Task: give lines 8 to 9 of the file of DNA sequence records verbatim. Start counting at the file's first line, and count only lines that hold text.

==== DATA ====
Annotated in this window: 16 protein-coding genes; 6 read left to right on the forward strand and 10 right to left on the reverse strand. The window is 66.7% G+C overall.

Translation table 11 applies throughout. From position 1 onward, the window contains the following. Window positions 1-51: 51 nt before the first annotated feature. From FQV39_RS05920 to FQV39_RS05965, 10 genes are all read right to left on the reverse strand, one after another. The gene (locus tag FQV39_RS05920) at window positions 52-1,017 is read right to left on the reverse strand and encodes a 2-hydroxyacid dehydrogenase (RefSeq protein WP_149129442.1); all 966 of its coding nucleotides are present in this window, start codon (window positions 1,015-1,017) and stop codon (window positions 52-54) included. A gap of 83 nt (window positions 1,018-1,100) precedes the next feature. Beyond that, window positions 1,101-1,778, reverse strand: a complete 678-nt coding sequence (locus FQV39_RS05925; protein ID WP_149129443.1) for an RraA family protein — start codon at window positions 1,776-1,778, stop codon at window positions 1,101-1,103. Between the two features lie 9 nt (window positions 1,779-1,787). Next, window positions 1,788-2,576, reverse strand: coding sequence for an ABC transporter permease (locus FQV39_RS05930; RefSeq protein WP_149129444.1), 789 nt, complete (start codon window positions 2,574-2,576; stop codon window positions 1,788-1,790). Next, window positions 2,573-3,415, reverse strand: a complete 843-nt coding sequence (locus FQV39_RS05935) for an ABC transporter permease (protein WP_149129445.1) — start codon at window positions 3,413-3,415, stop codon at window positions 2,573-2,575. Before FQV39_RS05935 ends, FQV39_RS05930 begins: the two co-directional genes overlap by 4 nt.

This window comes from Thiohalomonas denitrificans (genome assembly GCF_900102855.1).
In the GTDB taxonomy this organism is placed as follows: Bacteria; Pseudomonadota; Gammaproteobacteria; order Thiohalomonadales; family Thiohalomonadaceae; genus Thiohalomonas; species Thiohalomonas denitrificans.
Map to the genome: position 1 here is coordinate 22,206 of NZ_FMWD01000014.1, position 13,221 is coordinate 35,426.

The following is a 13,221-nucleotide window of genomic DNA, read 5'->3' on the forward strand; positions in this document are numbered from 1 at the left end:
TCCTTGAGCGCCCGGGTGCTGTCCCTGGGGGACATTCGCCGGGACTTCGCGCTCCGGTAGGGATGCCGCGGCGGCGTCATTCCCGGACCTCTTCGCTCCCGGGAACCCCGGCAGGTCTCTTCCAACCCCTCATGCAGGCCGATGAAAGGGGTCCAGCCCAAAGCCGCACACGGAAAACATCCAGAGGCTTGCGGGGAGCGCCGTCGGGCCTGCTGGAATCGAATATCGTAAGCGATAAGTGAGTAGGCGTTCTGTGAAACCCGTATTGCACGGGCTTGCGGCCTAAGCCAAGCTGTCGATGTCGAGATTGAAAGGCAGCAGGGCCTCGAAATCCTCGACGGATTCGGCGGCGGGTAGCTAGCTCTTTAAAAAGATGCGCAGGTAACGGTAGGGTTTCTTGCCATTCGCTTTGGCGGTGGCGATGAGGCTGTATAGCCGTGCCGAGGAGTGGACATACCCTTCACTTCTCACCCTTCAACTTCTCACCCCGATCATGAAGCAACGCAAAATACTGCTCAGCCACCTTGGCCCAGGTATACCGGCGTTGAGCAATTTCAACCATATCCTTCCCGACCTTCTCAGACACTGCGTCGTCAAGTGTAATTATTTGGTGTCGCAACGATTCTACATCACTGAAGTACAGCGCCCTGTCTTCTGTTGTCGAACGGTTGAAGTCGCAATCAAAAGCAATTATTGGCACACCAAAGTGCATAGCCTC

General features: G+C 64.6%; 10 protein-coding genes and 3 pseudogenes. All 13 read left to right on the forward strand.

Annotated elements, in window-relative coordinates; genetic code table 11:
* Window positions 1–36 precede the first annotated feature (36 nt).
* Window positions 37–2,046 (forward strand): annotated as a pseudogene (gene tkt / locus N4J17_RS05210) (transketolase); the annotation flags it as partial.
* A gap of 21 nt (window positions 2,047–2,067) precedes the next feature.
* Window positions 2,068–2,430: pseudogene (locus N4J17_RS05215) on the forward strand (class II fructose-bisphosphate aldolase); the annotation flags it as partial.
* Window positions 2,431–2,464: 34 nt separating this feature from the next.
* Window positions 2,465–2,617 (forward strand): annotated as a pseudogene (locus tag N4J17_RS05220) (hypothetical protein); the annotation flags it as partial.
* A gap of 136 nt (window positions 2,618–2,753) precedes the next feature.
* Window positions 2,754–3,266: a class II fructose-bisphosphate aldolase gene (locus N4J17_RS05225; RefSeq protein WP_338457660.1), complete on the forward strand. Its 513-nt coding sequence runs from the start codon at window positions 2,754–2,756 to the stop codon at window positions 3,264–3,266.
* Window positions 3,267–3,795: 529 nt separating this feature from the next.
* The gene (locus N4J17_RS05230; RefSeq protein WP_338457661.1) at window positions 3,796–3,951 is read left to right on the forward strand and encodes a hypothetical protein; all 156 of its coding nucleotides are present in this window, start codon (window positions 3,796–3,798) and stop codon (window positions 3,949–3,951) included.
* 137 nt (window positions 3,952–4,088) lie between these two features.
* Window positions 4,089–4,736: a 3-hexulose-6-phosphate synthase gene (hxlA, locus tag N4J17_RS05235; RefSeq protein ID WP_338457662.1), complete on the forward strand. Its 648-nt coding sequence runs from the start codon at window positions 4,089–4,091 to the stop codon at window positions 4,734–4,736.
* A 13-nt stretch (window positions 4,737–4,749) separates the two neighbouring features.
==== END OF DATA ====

General features: G+C 64.6%; 10 protein-coding genes and 3 pseudogenes. All 13 read left to right on the forward strand.

Annotated elements, in window-relative coordinates; genetic code table 11: